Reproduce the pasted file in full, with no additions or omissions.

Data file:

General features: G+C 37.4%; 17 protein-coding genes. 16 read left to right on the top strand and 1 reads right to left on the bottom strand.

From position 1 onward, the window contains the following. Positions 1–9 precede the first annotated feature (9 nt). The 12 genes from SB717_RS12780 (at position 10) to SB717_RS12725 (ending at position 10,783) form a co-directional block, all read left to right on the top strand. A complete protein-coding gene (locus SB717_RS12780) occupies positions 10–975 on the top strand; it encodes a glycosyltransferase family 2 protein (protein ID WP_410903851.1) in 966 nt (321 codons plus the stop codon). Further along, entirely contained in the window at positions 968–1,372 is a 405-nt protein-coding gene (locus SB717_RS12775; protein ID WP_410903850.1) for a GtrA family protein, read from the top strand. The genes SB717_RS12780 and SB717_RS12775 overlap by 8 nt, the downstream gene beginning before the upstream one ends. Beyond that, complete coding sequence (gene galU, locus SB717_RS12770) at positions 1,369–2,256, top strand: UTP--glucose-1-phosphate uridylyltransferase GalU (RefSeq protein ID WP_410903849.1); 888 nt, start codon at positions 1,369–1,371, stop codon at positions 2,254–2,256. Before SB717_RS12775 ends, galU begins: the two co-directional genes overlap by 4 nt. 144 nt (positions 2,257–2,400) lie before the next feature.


General features: G+C 37.4%; 17 protein-coding genes. 16 read left to right on the top strand and 1 reads right to left on the bottom strand.

From position 1 onward, the window contains the following. Positions 1–9 precede the first annotated feature (9 nt). The 12 genes from SB717_RS12780 (at position 10) to SB717_RS12725 (ending at position 10,783) form a co-directional block, all read left to right on the top strand. A complete protein-coding gene (locus SB717_RS12780) occupies positions 10–975 on the top strand; it encodes a glycosyltransferase family 2 protein (protein ID WP_410903851.1) in 966 nt (321 codons plus the stop codon). Further along, entirely contained in the window at positions 968–1,372 is a 405-nt protein-coding gene (locus SB717_RS12775; protein ID WP_410903850.1) for a GtrA family protein, read from the top strand. The genes SB717_RS12780 and SB717_RS12775 overlap by 8 nt, the downstream gene beginning before the upstream one ends. Beyond that, complete coding sequence (gene galU, locus SB717_RS12770) at positions 1,369–2,256, top strand: UTP--glucose-1-phosphate uridylyltransferase GalU (RefSeq protein ID WP_410903849.1); 888 nt, start codon at positions 1,369–1,371, stop codon at positions 2,254–2,256. Before SB717_RS12775 ends, galU begins: the two co-directional genes overlap by 4 nt. 144 nt (positions 2,257–2,400) lie before the next feature.